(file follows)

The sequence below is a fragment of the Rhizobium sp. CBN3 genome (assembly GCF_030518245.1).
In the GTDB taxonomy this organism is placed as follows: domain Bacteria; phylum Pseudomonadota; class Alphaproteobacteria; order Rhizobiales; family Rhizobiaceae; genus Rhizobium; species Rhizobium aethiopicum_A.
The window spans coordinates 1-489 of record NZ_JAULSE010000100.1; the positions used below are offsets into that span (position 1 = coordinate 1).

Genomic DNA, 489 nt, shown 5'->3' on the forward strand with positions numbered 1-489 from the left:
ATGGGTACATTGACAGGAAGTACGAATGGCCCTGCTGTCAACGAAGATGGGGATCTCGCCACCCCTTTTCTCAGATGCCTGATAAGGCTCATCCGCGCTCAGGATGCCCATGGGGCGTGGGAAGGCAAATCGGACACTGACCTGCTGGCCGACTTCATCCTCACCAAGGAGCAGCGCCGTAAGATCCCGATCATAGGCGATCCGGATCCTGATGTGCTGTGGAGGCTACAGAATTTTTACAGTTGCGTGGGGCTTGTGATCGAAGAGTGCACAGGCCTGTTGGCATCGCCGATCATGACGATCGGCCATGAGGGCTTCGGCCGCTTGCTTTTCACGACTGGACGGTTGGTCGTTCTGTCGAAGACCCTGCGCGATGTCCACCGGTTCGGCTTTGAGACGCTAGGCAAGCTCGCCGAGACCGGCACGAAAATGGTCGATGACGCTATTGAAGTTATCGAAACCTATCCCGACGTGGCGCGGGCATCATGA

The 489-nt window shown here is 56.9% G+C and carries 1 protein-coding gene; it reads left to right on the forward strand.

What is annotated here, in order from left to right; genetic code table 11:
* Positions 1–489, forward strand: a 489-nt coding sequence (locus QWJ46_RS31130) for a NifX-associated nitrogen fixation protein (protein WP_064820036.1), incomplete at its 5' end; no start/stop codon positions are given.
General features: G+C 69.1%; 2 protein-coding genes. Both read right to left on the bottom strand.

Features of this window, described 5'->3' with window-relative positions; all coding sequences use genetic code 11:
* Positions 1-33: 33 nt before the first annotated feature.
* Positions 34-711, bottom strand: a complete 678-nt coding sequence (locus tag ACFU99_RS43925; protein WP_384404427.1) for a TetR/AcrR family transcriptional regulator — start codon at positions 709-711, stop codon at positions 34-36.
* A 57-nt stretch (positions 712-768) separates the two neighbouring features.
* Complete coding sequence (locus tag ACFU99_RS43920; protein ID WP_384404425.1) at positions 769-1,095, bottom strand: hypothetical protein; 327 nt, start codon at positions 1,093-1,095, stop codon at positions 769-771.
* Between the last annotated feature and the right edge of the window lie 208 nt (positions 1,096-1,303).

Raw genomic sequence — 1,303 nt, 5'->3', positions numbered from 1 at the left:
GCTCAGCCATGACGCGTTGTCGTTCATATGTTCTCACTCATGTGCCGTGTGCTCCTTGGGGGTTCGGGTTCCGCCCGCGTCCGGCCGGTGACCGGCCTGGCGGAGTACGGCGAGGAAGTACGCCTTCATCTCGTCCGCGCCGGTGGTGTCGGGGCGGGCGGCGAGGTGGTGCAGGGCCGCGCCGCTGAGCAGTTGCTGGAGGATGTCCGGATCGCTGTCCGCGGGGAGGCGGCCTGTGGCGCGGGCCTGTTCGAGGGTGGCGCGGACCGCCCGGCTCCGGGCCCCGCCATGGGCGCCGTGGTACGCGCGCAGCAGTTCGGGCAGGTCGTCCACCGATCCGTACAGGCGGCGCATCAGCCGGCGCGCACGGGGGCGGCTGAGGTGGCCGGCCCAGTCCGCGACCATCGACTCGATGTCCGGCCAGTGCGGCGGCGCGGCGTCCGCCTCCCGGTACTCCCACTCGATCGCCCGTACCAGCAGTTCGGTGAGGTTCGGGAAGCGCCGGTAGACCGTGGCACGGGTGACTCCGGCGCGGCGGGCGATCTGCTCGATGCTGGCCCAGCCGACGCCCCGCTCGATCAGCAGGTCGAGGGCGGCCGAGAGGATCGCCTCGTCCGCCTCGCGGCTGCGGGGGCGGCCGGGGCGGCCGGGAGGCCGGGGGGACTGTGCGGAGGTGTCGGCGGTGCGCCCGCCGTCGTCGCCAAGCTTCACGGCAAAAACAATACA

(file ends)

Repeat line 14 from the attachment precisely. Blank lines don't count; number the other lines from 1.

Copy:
* Complete coding sequence (locus tag ACFU99_RS43920; protein ID WP_384404425.1) at positions 769-1,095, bottom strand: hypothetical protein; 327 nt, start codon at positions 1,093-1,095, stop codon at positions 769-771.